Micah Leadership Council

NAACP Youth and College Division

NARAL Pro-Choice America

Network at the Roosevelt Institute

Young Elected Officials Network

Young People For

#DoYourJob — Shaheen Addresses SCOTUS Vacancy on the Senate Floor

 “Let’s do the job we were sent here to do by the American people”

Also calls on her colleagues in the Senate to “follow the Constitution” and “respect our oath of office” 

(Washington, DC) – This afternoon, U.S. Senator Jeanne Shaheen (D-NH) took to the Senate floor to respond to the refusal by the Senate Majority to hold a hearing on any Supreme Court nominee put forward by the President. Shaheen noted in her speech, the long bipartisan tradition of considering Supreme Court nominees during election years. She also called on her colleagues Senators to stick to their oath of office:

“Our oath does not say: uphold the Constitution ‘most of the time’ or ‘only when it’s not a Presidential election year.’”

“The American people expect Senators to be faithful to our oath. They also expect us to do our jobs – regardless of whether it is an election year.” 

“Let’s respect our oath of office. Let’s do the job we were sent here to do by the American people. Let’s follow the Constitution.”

 

You can watch Senator Shaheen’s full remarks here.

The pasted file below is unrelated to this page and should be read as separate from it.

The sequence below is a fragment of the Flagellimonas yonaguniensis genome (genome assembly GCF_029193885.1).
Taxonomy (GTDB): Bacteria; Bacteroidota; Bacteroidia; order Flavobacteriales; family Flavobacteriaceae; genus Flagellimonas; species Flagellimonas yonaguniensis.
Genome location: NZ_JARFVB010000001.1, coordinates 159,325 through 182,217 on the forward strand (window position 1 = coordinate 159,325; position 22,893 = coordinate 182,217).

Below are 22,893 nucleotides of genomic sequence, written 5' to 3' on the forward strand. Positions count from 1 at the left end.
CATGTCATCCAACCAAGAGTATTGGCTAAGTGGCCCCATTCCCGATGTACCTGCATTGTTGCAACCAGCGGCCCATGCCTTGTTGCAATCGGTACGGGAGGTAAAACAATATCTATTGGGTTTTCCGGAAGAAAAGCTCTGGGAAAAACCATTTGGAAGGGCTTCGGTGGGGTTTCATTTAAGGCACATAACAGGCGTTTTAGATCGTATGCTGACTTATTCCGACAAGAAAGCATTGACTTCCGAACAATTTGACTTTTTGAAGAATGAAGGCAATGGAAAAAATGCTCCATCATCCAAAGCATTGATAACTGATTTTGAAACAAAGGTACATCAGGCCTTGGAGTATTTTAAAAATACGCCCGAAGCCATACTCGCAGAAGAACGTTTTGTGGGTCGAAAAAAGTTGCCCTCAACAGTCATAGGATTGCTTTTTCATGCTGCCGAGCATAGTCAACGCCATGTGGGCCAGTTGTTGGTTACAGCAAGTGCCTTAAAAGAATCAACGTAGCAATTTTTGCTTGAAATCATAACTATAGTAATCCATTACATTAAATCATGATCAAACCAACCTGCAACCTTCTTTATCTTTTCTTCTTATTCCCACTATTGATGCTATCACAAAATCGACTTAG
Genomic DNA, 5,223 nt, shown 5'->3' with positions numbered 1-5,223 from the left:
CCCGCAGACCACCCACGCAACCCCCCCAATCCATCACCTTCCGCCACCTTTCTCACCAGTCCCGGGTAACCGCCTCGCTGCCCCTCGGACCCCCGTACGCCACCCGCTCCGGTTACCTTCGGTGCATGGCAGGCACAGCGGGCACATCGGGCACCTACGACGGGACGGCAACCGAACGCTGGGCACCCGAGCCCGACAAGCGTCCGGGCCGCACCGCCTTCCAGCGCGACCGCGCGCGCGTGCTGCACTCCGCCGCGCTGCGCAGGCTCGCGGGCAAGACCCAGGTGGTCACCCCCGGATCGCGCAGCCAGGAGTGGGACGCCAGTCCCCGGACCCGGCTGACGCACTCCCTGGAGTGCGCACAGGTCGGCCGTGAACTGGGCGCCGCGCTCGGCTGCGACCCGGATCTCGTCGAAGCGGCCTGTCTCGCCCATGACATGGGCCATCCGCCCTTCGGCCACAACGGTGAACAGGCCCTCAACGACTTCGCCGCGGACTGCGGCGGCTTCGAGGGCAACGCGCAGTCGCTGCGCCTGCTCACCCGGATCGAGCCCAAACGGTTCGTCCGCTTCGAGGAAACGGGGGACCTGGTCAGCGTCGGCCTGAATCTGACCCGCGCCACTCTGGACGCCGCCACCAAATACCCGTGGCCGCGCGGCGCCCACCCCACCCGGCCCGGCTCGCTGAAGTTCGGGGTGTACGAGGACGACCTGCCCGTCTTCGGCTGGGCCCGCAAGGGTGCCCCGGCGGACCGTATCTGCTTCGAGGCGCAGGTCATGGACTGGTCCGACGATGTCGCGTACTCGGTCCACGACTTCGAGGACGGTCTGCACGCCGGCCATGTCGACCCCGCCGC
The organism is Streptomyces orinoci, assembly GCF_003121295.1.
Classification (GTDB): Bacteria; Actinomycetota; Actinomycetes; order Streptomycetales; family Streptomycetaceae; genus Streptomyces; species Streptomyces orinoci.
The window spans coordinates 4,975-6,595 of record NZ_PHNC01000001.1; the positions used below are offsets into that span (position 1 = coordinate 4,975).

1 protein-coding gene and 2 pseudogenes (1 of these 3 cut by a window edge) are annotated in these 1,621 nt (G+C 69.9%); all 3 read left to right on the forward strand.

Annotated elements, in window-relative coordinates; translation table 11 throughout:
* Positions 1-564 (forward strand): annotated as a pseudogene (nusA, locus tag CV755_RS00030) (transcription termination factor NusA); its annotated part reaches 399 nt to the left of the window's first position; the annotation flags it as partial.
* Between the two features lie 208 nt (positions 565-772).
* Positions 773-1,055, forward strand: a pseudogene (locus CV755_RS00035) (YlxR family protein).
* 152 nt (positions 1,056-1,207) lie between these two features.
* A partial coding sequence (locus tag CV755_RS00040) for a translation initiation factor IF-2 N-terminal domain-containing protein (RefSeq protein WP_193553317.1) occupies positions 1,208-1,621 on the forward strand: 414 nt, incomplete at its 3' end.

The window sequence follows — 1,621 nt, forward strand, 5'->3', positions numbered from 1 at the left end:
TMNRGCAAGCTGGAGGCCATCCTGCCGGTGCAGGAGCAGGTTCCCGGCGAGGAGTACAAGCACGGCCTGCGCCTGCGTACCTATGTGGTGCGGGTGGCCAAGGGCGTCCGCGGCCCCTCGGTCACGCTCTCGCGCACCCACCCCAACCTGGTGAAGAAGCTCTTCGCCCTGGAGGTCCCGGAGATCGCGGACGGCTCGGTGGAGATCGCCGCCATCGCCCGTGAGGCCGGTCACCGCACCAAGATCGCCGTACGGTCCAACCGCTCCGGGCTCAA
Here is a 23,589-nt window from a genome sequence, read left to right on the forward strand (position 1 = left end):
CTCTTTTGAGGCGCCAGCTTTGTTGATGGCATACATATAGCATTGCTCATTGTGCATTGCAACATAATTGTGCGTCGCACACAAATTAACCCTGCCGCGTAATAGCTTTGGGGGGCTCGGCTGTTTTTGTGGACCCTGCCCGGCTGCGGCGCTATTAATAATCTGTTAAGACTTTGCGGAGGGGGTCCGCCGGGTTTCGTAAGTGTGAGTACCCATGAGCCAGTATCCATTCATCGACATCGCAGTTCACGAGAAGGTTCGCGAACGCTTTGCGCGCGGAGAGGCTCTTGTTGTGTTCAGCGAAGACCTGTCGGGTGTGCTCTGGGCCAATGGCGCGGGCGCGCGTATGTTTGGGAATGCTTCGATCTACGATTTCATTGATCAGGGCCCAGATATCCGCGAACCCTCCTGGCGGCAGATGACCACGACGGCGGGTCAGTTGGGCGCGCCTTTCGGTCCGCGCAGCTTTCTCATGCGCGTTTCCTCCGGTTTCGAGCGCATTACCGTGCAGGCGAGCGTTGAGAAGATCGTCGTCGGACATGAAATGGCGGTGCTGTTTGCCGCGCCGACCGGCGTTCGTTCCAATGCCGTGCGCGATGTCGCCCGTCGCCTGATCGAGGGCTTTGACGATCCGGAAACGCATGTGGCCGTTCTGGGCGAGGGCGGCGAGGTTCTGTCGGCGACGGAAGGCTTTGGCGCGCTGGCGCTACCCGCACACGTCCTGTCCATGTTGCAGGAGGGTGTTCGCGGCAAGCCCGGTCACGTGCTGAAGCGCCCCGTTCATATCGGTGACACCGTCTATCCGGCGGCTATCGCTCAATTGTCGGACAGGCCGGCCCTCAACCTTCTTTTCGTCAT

Gov Hassan Continues to Stress the Need for Responsible, Compromise Budget at Nashua Chamber of Commerce

Governor Hassan: Business Tax Cuts Must Be Paid For, Cannot Come at the Expense of Critical Economic Priorities

NASHUA – At the Nashua Chamber of Commerce State of the State breakfast, Governor Maggie Hassan continued to stress the importance of working across party lines toward a compromise to pass a fiscally responsible, balanced budget that keeps New Hampshire moving forward by supporting critical economic priorities like higher education, public safety, health care, and a modern, safe transportation infrastructure.

“As the Committee of Conference on the budget moves forward this week, I remain committed to working with Republican leadership to reach a compromise, fiscally responsible budget that moves New Hampshire forward,” Governor Hassan said. “We will continue to be willing to negotiate productively throughout the week.”